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Is Shoulder Pain a Rotator Cuff Tear? Don’t Trust Your MRI

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I have been treating people with shoulder pain for what feels like forever. In most cases, they can’t remember a specific incident that caused their pain or when the pain even began. But as time passed, the pain grew worse and eventually it ended up limiting their ability to perform many to most of their functional activities—like driving, hair care (combing, blow drying), securing a bra, tucking in a shirt at the back of their pants, reaching behind them in the car and lifting objects over shoulder height. Lots of things that most people take for granted.

Then they sought medical attention. The proverbial MRI (magnetic resonance imaging) was taken and a rotator cuff tear was found. For the lucky ones who saw me before making an appointment for surgery, I worked with them to resolve their symptoms and their function fully returned. Those who had surgery for that rotator cuff tear that was supposedly the cause of their symptoms did not fare so well.

As I explained in my earlier blog on MRIs, they are not a reliable way to determine the root cause of most pain. If the rotator cuff tear only occurred at the time the pain began, say two weeks ago, and you can’t remember a specific traumatic incident that occurred two weeks ago, isn’t possible that that rotator cuff tear that was found actually occurred more than two weeks ago? If an MRI were taken a few months prior to your pain beginning, the very same rotator cuff tear—the one being called the cause of your pain—would be present. And if it has existed for months or years prior to when your pain began, how can anybody assert that is causing your pain now?

Here is a little study that clearly illustrates this point. As reported in The New York Times, sports orthopedist Dr. James Andrews conducted MRI scans of the shoulders of 31 professional baseball pitchers with absolutely no shoulder pain or injury. He found that 87% had rotator cuff tears and 90% had labral (cartilage) tears.

Now let’s talk about the rotator cuff tear itself. Tears are classified as acute or degenerative…

An acute tear is due to a trauma—like falling off a ladder and trying to stop yourself by stretching your arm behind you.

A degenerative tear is due to wear and tear and progresses very slowly. This occurs because the mechanics of the shoulder joint are not preserved as you lose strength and balance of the muscles associated with shoulder function.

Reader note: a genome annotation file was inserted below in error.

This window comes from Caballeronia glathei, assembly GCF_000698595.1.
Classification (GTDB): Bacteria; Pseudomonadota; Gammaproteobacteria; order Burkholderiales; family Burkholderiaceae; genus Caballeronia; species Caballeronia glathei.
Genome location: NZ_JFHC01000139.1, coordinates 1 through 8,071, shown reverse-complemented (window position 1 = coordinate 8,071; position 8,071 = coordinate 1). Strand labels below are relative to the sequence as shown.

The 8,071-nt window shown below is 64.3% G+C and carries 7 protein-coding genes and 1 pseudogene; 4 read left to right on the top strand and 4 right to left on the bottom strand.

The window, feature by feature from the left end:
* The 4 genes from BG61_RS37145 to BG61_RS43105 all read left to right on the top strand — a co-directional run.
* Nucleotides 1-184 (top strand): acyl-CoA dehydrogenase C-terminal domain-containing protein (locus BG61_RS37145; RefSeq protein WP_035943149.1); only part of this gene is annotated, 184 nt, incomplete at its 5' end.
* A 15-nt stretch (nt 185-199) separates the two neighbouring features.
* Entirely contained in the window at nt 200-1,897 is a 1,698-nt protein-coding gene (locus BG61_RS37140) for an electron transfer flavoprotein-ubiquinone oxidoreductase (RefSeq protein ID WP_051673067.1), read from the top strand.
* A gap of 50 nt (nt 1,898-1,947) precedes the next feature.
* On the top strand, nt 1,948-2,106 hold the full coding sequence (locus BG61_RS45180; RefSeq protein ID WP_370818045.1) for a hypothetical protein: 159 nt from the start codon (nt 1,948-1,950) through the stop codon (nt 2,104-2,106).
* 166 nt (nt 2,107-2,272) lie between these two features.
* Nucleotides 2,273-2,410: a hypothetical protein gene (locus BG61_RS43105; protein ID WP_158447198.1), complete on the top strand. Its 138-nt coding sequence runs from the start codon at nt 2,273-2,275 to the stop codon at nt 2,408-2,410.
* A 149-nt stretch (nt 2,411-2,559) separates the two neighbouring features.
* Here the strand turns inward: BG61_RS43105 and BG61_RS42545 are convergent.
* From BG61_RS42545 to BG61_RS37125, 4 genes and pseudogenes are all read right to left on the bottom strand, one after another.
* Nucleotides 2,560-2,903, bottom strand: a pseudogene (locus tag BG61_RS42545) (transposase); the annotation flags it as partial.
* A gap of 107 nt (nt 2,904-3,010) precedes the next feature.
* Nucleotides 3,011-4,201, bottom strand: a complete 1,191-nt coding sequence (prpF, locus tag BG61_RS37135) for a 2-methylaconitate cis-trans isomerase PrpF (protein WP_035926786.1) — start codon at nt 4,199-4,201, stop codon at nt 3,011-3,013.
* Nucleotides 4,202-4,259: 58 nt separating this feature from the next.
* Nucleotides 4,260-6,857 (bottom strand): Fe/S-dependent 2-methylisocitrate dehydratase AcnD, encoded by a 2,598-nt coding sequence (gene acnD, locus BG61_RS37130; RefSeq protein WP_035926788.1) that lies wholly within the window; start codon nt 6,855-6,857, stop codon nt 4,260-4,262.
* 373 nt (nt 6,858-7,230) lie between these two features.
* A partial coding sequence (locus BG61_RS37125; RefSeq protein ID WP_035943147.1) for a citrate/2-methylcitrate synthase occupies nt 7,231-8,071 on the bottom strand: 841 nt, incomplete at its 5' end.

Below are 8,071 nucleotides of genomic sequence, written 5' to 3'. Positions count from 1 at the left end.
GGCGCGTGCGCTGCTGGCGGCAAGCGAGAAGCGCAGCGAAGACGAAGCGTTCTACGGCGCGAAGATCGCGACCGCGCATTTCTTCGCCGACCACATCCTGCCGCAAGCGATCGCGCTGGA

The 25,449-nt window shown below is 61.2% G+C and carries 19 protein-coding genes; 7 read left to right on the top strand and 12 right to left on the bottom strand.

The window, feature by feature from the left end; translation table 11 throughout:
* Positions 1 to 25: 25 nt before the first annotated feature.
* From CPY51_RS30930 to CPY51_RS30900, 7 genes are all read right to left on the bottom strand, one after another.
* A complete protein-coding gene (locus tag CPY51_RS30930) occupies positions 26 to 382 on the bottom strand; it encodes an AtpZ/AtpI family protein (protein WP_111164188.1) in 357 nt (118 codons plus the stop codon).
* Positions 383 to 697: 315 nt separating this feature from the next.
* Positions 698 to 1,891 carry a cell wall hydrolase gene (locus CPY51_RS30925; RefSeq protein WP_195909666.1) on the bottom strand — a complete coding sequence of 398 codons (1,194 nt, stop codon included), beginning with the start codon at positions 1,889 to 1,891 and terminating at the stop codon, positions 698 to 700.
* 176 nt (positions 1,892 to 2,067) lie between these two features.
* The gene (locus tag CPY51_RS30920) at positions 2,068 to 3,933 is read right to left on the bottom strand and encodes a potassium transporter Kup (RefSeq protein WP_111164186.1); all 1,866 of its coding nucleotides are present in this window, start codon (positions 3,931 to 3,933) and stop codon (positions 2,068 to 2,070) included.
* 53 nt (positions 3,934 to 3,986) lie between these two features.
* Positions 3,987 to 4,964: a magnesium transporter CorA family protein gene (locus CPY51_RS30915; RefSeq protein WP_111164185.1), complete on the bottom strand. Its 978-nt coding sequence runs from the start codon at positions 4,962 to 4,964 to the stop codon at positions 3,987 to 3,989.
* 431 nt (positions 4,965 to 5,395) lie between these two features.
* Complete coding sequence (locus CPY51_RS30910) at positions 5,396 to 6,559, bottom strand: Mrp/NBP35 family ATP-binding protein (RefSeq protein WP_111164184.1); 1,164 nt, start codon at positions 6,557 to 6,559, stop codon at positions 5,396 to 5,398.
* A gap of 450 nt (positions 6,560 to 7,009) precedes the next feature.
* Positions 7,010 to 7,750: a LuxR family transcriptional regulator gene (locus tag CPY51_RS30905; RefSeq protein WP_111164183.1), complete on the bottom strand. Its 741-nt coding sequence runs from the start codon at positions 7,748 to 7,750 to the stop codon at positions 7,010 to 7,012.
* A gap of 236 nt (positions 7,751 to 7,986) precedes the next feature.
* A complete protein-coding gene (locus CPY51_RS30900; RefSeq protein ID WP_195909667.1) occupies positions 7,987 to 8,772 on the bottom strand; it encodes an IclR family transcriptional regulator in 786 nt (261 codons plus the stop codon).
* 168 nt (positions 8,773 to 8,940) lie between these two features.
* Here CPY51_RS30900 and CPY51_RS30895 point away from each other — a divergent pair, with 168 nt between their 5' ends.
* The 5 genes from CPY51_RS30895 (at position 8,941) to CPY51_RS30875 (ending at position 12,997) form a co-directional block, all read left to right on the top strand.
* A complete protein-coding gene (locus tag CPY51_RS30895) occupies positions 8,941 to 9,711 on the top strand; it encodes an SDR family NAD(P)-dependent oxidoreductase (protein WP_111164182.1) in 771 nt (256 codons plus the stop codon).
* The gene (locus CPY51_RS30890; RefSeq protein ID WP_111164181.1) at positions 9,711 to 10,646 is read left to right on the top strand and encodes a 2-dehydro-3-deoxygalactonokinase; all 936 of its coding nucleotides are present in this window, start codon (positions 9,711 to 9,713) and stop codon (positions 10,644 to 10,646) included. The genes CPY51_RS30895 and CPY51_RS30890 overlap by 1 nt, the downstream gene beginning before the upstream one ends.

If you are troubled by shoulder pain, ask yourself which of these scenarios is more like yours:

  • Can you identify a specific trauma associated with your pain? It would have to be something pretty dramatic. Prior to the event, you had no pain and you now have severe pain. Prior to the event you had full range of motion and now you have almost none. In this case, surgery to repair the tear is often advisable.
  • Is yours a case where nothing dramatic happened? Degenerative tears create no immediate symptoms because they develop over years. And they also can be treated without surgery.

Let’s talk about how the shoulder works and what part of the rotator cuff does what. The two primary aspects of the rotator cuff are the supraspinatus and infraspinatus. You will feel a bony portion running from the inside to the outside of the shoulder blade. This is called the spine of the shoulder blade. Above it (and above the shoulder joint) sits the supraspinatus. Its purpose is to support the weight of the arm bone when the arm is hanging at your side. It cannot help to keep the head of the upper arm bone in the right position when the arm is raised. That is primarily the job of the infraspinatus, which sits below the spine of the shoulder blade.

With this understanding, you can determine which muscle is eliciting your pain. If you have no real problem holding your arm at your side but you can’t raise it even to shoulder height, the infraspinatus is involved. If you can raise your arm without much difficulty but just letting your arm hang at your side elicits the pain, then the pain involves the supraspinatus.

In pretty much every case I have treated where the rotator cuff was leading to shoulder-region pain, the person could not raise his or her arm; hanging it down was not a problem. Hence, the pain was from the infraspinatus. Yet in every case I have seen where an MRI indicated a tear of the rotator cuff, it was in the supraspinatus. This means that the tear had nothing to do with the pain.

The rotator cuff works with several other muscles to achieve normal function. If these other muscles are strained, it can cause the rotator cuff to overwork and strain. The key to resolving pain at the shoulder in most cases is physical therapy to teach you how to strengthen all the appropriate muscles associated with shoulder function, such as the exercise in this article to strengthen the posterior deltoid.

I hope this blog has helped you determine whether that rotator cuff tear found on your MRI is truly the cause of your pain…and whether surgery is the right option or you simply need to strengthen the right muscles.

Be warned—having an unnecessary surgery will only prolong your chronic pain and dysfunction.

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